People Are Weird About Email

How office workers spend nearly a *full day* of their work week and what they think about it.

If you type it, someone may or may not read it. That’s one of the interesting — if uncomfortably familiar — finds of a new survey about office workers’ use of email. The research comes from the jobtech juggernaut Slack, along with the market research firm OnePoll. Here’s what Slack did: A “random double-opt-in survey” of 8,000 respondents between August 11 and 31, 2023. The respondents represent “a mix of in-office, hybrid, and remote workers who send/receive emails as part of a small business of fewer than 200 employees.” Of course, the point of the survey is to highlight the efficiency of Slack. Still the information reveals some interesting details about the communication task that’s become synonymous with almost everyone’s workday. And here’s what respondents said:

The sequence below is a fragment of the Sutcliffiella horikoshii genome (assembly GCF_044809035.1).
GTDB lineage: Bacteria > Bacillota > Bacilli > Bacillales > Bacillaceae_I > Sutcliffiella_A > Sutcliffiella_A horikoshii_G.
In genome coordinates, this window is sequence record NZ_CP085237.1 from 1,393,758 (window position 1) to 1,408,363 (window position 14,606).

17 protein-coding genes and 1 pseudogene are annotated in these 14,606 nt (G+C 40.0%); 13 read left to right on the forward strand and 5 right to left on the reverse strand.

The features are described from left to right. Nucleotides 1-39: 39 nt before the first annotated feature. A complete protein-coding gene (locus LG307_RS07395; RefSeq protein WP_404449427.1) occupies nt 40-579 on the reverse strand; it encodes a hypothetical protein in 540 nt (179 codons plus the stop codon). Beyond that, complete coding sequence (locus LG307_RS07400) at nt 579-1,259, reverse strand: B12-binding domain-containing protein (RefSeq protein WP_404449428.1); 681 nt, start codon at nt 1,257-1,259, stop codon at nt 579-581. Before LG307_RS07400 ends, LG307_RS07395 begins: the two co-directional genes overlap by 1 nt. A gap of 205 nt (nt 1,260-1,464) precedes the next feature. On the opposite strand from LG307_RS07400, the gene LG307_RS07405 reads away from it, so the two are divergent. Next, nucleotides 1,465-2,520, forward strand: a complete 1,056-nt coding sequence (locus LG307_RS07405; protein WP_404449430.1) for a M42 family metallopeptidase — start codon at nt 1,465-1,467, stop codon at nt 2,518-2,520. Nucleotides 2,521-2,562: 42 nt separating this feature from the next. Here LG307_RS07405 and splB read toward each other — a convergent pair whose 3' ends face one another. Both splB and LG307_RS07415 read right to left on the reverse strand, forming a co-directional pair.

Respondents draft 112 emails a week, spending just more than five-and-a-half minutes on each.

Only 36% of emails they send are fully read and understood by the recipients.

And even when they do get responses:

62% say it’s common to not get their questions answered

51% are addressed by the wrong name

49% are asked a question they already answered directly in the same email

A Cyclical problem 

57% of respondents admitted that if an email is “too long,” which they defined as eight or more sentences, they don’t read the whole thing.

Eight times a day, they’ll just delete (or not read) an email based solely on the subject line. 

57% of the survey respondents feel bogged down at work because of menial tasks, the top three of which are:

1. Filtering irrelevant emails (51%)

2. Responding to emails (47%)

3. Finding internal information they need to do their jobs (38%)

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